Bachelor’s in Psychology Jobs
- Child Care Worker
- Psychiatric Technician
- Human Factors Specialist
- Laboratory Assistant
- School or Career Counselor
- Correctional Treatment Specialist
- Assistant Behavior Analyst
- Market Researcher
- Human Resources Specialist
- Addiction Counselor
Few psychology-related jobs are available for those with a bachelor’s degree in psychology. (Most of these are reserved for those with a graduate degree.) Those who want to optimize their chances should: assess what they want, look beyond postings on the internet, utilize their connections and resources around campus, and plan accordingly. Listed below are 10 of the best careers for those with a bachelor’s in psychology.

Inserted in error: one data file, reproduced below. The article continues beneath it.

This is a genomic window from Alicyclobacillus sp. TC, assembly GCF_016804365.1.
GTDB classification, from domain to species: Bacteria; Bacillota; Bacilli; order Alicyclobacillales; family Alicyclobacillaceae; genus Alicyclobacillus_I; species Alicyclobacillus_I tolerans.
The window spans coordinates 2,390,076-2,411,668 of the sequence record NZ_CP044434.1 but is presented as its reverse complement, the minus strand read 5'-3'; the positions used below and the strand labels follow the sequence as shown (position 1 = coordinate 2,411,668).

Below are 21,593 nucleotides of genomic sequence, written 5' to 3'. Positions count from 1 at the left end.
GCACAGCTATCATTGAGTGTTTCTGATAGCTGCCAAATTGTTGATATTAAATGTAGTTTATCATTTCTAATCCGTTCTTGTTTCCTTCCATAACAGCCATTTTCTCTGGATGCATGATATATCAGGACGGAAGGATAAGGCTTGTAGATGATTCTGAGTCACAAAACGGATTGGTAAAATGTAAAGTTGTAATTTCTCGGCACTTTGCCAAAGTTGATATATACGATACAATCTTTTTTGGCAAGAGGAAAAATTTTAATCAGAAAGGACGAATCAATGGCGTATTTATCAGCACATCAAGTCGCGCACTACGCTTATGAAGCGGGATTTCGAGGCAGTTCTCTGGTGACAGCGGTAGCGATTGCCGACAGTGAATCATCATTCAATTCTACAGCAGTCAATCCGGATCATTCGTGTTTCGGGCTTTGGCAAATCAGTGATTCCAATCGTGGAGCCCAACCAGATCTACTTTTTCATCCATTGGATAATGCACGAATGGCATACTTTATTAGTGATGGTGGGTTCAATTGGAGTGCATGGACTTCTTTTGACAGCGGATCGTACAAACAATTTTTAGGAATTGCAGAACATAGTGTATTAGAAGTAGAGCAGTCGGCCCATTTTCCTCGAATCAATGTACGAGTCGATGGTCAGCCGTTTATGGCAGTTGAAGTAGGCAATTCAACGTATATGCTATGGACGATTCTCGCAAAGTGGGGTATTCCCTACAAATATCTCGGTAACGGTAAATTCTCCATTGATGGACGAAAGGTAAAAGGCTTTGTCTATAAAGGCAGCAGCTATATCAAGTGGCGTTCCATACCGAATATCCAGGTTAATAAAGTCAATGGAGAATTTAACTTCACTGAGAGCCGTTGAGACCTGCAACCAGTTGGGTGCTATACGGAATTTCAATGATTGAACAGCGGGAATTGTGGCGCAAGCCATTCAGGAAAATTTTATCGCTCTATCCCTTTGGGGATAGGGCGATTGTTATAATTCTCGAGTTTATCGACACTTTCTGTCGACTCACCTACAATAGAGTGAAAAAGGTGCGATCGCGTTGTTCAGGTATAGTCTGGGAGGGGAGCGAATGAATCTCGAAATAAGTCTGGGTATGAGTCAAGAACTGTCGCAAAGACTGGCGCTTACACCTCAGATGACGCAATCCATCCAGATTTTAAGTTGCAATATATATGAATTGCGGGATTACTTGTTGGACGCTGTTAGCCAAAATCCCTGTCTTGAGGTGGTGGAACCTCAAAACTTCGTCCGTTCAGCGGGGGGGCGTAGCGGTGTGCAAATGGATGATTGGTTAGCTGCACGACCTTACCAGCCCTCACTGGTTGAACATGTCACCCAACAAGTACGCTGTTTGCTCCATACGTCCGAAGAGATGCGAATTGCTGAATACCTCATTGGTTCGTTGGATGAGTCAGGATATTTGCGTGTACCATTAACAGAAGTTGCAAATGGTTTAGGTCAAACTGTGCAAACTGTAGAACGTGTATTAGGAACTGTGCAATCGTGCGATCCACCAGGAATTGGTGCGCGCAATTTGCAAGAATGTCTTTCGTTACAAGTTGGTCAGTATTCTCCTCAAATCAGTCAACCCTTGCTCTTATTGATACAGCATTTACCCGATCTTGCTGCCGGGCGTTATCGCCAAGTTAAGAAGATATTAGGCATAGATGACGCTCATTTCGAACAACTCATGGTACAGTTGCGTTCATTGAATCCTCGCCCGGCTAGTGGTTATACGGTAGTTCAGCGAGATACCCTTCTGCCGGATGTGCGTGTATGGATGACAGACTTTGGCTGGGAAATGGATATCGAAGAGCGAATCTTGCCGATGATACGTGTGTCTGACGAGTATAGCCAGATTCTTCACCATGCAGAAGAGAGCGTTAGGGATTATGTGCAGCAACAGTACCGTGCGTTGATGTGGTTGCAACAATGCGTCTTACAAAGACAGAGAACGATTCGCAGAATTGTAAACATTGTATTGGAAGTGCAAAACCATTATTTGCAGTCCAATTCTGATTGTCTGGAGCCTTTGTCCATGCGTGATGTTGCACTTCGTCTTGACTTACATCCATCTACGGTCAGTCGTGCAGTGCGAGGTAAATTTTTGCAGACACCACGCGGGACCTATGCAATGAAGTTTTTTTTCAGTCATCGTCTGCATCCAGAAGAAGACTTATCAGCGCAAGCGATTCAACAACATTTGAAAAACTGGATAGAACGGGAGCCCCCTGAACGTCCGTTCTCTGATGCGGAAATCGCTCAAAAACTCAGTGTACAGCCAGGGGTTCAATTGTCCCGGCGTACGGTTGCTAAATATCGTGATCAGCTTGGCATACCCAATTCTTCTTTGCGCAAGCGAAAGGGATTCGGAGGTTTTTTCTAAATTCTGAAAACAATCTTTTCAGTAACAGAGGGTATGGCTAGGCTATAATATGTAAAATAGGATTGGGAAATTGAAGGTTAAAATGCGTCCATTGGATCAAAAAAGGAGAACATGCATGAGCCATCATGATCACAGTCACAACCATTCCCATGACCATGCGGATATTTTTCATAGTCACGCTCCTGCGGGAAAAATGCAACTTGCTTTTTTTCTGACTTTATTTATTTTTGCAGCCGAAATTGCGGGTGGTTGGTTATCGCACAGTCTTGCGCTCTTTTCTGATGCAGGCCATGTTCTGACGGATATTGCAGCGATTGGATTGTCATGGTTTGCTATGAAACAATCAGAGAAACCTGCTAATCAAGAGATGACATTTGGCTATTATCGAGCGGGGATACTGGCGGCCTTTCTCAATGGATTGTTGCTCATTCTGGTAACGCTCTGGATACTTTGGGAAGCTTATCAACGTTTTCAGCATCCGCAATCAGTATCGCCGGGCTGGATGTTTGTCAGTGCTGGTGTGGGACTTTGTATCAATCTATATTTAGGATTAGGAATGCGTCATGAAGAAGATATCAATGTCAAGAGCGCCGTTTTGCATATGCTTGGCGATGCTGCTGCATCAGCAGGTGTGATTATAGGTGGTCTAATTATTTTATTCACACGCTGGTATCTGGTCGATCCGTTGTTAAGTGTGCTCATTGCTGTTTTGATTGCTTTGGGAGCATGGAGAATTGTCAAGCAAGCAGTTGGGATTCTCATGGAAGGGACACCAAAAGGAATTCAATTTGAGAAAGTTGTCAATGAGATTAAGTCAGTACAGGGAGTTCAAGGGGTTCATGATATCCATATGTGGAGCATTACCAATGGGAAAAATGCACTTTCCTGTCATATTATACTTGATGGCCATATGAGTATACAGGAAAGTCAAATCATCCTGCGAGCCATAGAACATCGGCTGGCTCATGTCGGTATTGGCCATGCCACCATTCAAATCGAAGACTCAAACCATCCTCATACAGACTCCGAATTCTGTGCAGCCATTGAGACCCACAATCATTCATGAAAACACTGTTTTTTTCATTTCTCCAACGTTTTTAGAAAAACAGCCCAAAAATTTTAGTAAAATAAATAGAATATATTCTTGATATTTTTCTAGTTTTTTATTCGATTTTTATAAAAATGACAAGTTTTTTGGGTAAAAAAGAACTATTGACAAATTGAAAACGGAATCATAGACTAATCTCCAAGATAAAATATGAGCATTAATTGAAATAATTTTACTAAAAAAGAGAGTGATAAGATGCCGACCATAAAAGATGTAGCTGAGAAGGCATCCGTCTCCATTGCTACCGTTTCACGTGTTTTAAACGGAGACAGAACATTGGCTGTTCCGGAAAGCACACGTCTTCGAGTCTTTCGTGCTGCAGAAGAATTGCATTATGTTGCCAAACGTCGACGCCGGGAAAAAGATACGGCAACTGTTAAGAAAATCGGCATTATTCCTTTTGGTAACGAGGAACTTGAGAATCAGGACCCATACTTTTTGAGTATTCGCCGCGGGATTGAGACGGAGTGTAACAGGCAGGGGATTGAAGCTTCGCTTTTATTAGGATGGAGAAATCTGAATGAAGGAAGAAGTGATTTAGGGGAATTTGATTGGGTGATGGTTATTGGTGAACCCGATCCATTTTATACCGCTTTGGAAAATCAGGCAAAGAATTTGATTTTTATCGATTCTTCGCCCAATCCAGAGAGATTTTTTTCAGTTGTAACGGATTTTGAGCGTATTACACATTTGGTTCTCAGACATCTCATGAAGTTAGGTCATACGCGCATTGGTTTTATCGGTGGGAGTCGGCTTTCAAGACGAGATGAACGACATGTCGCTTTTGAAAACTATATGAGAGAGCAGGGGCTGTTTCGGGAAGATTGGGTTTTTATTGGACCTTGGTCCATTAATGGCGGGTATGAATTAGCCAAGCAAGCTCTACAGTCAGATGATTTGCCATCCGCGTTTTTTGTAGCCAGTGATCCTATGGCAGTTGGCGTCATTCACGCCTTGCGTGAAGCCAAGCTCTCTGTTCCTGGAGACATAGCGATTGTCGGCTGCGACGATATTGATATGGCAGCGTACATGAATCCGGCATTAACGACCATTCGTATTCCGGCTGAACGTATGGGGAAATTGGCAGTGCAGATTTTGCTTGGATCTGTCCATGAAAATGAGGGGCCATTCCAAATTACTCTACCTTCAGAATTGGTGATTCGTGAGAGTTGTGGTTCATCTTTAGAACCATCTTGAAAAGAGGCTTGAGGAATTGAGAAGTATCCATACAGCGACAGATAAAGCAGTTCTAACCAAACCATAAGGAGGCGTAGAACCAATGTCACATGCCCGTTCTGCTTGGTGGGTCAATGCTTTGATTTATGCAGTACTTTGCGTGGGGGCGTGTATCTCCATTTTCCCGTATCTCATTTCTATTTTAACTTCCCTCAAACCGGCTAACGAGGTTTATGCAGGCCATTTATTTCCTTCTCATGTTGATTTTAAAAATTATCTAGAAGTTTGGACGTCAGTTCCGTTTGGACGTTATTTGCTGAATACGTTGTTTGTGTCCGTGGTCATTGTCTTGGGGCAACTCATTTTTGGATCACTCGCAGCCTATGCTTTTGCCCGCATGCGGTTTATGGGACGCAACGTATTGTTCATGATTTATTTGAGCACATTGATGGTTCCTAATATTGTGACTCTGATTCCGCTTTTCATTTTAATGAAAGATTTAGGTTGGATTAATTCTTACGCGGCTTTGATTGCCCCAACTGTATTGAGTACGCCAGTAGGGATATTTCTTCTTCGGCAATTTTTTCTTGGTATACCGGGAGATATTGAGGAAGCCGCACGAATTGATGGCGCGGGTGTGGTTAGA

Related Resource: Top 10 Online Colleges for Psychology
1. Child Care Worker
If they are interested in using their degree for more psychology-related work, graduates may want to consider working part-time in a mental health setting. These workers help clients in coping with various types of mental health problems or concerns, but their work is primarily done in more casual settings. If graduates like children and enjoy the idea of working directly in psychology, child care is a viable option. Child care workers can work in daycare centers and after-school programs. If they have the resources, graduates may also want to consider opening up their own child care center.
2. Psychiatric Technician